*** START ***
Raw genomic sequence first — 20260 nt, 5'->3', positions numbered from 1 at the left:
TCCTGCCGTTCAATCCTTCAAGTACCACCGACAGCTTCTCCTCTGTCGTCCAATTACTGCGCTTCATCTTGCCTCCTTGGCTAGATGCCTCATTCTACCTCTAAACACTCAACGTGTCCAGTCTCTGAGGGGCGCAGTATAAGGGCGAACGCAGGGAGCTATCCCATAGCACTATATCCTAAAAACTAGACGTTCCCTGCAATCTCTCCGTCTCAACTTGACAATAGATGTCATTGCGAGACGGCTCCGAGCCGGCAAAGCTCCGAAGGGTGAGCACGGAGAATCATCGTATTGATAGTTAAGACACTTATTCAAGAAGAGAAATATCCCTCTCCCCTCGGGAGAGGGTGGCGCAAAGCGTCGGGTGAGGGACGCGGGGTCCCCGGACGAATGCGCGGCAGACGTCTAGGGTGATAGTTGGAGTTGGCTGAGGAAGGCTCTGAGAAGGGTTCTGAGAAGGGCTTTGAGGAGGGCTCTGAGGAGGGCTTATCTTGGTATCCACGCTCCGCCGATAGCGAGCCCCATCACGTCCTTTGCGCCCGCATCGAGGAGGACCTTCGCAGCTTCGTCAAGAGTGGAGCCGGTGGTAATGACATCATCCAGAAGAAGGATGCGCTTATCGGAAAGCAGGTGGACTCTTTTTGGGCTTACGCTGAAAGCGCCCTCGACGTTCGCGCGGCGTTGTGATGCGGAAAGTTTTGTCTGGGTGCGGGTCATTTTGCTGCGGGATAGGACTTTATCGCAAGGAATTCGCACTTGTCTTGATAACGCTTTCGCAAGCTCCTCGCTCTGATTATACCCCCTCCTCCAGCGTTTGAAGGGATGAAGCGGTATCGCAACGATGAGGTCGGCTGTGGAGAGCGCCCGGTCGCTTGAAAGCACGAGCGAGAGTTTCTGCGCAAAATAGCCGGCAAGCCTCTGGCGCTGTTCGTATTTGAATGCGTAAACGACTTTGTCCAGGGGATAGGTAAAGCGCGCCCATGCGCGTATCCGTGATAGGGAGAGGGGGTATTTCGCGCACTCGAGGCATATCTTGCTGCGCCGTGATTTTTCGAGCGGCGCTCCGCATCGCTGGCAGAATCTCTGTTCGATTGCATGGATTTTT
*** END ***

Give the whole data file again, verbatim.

Raw genomic sequence first — 20260 nt, 5'->3', positions numbered from 1 at the left:
TCCTGCCGTTCAATCCTTCAAGTACCACCGACAGCTTCTCCTCTGTCGTCCAATTACTGCGCTTCATCTTGCCTCCTTGGCTAGATGCCTCATTCTACCTCTAAACACTCAACGTGTCCAGTCTCTGAGGGGCGCAGTATAAGGGCGAACGCAGGGAGCTATCCCATAGCACTATATCCTAAAAACTAGACGTTCCCTGCAATCTCTCCGTCTCAACTTGACAATAGATGTCATTGCGAGACGGCTCCGAGCCGGCAAAGCTCCGAAGGGTGAGCACGGAGAATCATCGTATTGATAGTTAAGACACTTATTCAAGAAGAGAAATATCCCTCTCCCCTCGGGAGAGGGTGGCGCAAAGCGTCGGGTGAGGGACGCGGGGTCCCCGGACGAATGCGCGGCAGACGTCTAGGGTGATAGTTGGAGTTGGCTGAGGAAGGCTCTGAGAAGGGTTCTGAGAAGGGCTTTGAGGAGGGCTCTGAGGAGGGCTTATCTTGGTATCCACGCTCCGCCGATAGCGAGCCCCATCACGTCCTTTGCGCCCGCATCGAGGAGGACCTTCGCAGCTTCGTCAAGAGTGGAGCCGGTGGTAATGACATCATCCAGAAGAAGGATGCGCTTATCGGAAAGCAGGTGGACTCTTTTTGGGCTTACGCTGAAAGCGCCCTCGACGTTCGCGCGGCGTTGTGATGCGGAAAGTTTTGTCTGGGTGCGGGTCATTTTGCTGCGGGATAGGACTTTATCGCAAGGAATTCGCACTTGTCTTGATAACGCTTTCGCAAGCTCCTCGCTCTGATTATACCCCCTCCTCCAGCGTTTGAAGGGATGAAGCGGTATCGCAACGATGAGGTCGGCTGTGGAGAGCGCCCGGTCGCTTGAAAGCACGAGCGAGAGTTTCTGCGCAAAATAGCCGGCAAGCCTCTGGCGCTGTTCGTATTTGAATGCGTAAACGACTTTGTCCAGGGGATAGGTAAAGCGCGCCCATGCGCGTATCCGTGATAGGGAGAGGGGGTATTTCGCGCACTCGAGGCATATCTTGCTGCGCCGTGATTTTTCGAGCGGCGCTCCGCATCGCTGGCAGAATCTCTGTTCGATTGCATGGATTTTT